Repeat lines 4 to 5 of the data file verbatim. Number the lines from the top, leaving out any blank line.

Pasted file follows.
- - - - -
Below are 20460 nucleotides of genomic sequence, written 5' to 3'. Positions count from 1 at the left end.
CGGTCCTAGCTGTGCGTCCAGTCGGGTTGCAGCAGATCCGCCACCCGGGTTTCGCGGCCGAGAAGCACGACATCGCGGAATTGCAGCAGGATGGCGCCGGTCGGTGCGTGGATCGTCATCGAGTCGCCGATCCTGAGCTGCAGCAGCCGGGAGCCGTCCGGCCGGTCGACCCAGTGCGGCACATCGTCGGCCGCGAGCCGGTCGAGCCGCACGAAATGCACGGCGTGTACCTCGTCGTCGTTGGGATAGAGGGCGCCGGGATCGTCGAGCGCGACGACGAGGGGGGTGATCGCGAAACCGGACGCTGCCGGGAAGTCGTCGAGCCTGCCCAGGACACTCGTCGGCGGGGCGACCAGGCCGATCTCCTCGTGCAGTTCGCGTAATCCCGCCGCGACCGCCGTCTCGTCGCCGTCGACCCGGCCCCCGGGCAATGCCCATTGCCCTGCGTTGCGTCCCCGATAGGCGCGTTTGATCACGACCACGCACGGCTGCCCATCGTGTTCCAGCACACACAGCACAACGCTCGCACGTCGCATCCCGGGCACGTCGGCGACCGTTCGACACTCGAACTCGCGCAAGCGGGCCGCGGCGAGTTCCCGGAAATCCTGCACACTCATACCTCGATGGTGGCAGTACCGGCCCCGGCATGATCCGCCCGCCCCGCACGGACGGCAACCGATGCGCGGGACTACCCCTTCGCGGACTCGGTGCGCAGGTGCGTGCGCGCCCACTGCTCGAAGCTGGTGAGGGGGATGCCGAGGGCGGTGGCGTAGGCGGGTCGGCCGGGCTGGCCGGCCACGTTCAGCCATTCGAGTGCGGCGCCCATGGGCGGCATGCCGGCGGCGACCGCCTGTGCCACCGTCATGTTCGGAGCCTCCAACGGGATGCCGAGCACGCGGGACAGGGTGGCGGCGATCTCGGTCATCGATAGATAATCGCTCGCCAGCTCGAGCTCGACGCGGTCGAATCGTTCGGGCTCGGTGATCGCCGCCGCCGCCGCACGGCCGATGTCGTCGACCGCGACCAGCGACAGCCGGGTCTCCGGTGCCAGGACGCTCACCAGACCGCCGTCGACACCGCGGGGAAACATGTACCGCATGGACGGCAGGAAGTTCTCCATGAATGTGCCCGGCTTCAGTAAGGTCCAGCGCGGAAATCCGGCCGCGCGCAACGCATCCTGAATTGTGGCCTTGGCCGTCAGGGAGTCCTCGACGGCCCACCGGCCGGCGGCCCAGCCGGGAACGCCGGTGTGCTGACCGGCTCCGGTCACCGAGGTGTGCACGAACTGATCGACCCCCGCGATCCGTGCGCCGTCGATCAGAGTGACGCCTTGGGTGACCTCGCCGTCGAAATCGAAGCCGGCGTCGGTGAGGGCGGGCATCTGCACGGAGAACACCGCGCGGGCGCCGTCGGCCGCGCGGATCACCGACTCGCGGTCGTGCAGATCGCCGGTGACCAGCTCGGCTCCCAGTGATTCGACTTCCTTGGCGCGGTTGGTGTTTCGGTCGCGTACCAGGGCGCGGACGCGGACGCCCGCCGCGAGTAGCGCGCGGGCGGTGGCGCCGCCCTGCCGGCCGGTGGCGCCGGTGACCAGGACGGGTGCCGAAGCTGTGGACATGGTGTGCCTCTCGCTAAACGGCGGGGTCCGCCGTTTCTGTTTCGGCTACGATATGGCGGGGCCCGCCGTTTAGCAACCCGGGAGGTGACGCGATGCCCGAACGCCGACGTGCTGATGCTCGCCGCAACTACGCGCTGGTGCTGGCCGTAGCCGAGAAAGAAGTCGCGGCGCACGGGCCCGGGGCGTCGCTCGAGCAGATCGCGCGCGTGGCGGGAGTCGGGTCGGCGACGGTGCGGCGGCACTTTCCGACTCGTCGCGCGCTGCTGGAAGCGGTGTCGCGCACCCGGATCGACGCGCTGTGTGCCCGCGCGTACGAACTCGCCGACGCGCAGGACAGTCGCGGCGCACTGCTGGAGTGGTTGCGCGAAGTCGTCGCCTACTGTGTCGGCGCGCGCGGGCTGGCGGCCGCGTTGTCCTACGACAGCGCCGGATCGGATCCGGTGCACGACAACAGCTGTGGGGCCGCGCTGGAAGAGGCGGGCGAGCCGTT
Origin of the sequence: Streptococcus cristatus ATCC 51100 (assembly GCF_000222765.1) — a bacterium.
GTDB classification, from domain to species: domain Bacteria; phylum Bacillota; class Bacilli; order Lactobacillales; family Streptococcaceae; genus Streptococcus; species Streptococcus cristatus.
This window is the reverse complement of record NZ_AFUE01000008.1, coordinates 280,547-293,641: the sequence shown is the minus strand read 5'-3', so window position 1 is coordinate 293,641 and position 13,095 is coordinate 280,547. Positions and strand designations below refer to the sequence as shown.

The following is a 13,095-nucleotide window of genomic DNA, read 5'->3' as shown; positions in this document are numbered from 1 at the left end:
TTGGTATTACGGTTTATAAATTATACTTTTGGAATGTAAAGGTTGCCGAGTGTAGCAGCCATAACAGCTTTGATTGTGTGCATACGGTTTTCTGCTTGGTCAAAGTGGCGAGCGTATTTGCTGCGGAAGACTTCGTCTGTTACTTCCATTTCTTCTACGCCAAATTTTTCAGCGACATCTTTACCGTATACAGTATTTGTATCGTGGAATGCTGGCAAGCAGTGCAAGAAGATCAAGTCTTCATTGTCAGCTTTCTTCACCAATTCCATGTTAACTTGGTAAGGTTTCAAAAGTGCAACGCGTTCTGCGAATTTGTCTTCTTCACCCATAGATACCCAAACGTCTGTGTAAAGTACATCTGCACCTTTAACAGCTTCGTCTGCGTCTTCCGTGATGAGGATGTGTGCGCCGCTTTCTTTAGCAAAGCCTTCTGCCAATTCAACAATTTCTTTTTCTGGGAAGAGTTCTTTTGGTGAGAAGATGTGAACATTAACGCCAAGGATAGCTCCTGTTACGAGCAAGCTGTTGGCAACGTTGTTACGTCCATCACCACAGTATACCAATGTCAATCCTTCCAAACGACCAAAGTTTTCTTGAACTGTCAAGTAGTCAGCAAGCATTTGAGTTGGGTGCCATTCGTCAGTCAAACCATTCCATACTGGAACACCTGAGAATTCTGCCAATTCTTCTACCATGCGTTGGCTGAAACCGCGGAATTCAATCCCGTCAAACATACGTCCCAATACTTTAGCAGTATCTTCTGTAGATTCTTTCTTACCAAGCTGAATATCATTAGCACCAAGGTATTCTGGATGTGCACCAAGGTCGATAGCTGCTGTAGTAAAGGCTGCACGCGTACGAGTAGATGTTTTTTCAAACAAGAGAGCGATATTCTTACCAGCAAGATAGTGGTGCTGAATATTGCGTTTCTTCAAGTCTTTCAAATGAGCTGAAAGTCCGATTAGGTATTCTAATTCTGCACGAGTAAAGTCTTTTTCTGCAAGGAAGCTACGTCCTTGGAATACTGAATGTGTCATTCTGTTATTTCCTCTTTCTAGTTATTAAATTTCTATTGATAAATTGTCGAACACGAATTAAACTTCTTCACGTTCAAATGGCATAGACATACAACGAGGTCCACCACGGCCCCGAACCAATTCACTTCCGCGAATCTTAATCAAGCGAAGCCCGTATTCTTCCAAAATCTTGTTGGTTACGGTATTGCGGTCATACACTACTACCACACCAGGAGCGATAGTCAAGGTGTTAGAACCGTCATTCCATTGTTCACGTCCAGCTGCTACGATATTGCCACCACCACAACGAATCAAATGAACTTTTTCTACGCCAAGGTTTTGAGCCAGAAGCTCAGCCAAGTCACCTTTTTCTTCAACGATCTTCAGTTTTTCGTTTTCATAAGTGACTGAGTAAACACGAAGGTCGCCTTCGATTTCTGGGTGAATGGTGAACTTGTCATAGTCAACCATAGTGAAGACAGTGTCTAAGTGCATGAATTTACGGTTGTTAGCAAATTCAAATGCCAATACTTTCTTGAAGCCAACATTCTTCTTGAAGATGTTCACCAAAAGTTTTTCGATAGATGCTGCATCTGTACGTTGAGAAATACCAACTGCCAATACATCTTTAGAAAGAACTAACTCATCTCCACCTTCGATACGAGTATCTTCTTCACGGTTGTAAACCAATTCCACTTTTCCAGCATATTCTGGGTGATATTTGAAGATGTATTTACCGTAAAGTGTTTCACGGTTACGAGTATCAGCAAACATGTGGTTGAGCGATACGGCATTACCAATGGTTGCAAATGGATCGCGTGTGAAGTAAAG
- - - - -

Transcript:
GTDB classification, from domain to species: domain Bacteria; phylum Bacillota; class Bacilli; order Lactobacillales; family Streptococcaceae; genus Streptococcus; species Streptococcus cristatus.
This window is the reverse complement of record NZ_AFUE01000008.1, coordinates 280,547-293,641: the sequence shown is the minus strand read 5'-3', so window position 1 is coordinate 293,641 and position 13,095 is coordinate 280,547. Positions and strand designations below refer to the sequence as shown.